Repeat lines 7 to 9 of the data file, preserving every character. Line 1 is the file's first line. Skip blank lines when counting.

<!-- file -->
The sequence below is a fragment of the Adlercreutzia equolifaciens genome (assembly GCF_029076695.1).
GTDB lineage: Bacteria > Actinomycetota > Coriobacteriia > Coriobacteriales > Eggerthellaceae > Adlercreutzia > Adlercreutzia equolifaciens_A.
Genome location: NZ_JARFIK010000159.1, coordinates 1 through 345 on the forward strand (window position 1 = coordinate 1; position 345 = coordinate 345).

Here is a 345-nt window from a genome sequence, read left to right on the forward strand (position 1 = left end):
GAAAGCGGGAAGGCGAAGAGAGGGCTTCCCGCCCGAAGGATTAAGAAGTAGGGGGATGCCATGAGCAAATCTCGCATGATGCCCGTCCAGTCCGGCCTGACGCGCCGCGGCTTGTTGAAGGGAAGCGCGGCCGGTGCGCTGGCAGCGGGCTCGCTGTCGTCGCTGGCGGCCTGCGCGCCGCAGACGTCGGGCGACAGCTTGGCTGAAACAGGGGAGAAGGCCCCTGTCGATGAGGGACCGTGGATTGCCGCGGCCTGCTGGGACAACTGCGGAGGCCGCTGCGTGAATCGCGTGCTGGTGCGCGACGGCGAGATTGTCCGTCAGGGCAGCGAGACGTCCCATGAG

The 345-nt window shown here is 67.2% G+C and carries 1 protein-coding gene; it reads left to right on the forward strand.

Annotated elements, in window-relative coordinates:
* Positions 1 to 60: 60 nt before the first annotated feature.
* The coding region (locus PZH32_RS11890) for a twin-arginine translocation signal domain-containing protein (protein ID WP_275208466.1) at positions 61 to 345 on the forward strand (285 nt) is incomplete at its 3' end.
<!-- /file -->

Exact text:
Annotated elements, in window-relative coordinates:
* Positions 1 to 60: 60 nt before the first annotated feature.
* The coding region (locus PZH32_RS11890) for a twin-arginine translocation signal domain-containing protein (protein ID WP_275208466.1) at positions 61 to 345 on the forward strand (285 nt) is incomplete at its 3' end.